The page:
The Art of Fugue by Johann Sebastian Bach

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music, composition, Johann Sebastian Bach, The Art of Fugue, performance, ensemble


Composition | Music | Music Education | Music Pedagogy | Music Performance


The Art of Fugue, by Johann Sebastian Bach, is a work which in itself is the culmination of the development over many years of the fugue. I like to think of the work as both an intellectual and a musical work. By this, I mean that, although Bach systematically develops the theme with all the contrapuntal devices, the work can be enjoyed as simply pure music. The listener need not understand, or be aware of, the contrapuntal devices that Bach uses to enjoy the music. The work is not merely a technical, pedantic exercise in fugal writing, as might possibly be the case with a lesser composer. As Tovey says, "Bach is incapable of not making music."

The Art of Fugue was written in open score, and Bach did not specify on what instruments the work was to be played. The work can be played on keyboard instruments, or by various instrumental combinations. However, there are some indications that the work may have been intended to be performed on the organ. For instance, the flowing lines of the music, and the long sustained notes, are "organ-like" in nature. Also, the first edition was ended with an organ chorale prelude.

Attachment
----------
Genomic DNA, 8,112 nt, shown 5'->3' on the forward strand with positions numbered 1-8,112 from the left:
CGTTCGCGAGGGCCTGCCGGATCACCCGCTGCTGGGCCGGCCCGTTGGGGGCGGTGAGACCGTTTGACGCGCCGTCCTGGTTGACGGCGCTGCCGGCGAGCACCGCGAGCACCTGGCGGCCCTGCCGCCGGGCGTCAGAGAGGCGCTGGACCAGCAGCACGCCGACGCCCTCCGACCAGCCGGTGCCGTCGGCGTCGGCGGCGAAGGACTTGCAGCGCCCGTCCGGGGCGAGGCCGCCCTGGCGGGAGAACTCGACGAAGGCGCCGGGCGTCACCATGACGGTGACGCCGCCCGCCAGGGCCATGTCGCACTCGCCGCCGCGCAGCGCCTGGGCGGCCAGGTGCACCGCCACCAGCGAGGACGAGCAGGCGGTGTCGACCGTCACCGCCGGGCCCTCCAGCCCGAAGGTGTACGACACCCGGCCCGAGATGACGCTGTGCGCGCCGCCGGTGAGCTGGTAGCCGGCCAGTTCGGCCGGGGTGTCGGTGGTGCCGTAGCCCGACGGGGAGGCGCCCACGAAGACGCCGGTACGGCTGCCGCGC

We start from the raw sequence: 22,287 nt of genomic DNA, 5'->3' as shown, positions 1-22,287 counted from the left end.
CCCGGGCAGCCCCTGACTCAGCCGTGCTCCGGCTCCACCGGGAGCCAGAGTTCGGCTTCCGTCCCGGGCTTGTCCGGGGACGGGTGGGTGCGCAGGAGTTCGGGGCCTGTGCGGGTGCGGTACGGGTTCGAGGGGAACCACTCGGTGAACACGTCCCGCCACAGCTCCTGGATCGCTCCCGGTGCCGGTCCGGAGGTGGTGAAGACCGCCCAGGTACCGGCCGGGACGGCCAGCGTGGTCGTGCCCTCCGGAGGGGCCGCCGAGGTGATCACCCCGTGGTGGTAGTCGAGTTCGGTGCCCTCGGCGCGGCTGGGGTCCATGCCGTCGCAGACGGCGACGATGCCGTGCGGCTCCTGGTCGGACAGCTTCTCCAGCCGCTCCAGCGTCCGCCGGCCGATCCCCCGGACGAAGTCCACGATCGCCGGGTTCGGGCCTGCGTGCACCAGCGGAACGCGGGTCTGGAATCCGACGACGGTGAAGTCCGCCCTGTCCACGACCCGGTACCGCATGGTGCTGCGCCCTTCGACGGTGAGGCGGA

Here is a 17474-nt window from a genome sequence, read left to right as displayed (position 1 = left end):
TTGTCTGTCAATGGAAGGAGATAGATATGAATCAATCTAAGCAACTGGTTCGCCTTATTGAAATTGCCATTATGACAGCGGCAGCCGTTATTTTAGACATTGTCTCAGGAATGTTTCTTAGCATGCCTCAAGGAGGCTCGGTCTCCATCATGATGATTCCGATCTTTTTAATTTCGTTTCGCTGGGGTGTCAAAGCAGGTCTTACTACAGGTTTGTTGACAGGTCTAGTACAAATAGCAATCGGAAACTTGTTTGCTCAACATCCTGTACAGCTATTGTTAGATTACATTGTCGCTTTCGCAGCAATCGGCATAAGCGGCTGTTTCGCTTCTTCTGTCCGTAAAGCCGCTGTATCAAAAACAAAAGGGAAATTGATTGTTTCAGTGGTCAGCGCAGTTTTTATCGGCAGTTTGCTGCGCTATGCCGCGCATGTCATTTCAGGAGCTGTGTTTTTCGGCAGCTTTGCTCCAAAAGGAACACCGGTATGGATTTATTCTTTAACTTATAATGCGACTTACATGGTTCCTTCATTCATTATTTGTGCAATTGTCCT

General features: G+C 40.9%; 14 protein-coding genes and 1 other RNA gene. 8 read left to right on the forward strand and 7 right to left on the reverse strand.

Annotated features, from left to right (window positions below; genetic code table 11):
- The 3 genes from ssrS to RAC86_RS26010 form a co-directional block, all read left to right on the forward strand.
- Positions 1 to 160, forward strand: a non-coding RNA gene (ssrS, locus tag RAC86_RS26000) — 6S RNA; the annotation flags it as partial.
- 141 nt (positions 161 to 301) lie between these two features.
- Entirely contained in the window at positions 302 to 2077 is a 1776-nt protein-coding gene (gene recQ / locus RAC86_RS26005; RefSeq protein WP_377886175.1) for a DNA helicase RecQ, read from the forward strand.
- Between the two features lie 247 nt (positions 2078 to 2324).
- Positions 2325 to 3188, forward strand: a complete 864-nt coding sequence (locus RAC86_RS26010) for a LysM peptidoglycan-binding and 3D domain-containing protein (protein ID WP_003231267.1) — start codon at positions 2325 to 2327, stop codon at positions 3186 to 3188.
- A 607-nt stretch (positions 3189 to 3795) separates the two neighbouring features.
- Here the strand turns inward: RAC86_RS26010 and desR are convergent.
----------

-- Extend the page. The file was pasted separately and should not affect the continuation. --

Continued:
On an instrument with a clear ensemble, such as the Schlicker organ, a great deal of registration changes need not be made. However, I have tried to vary the registration enough so that there is variety in sound level and tone, while at the same time, trying to avoid too many changes, so as not to interrupt the flow of the music.

Department 1 Awarding Honors Status


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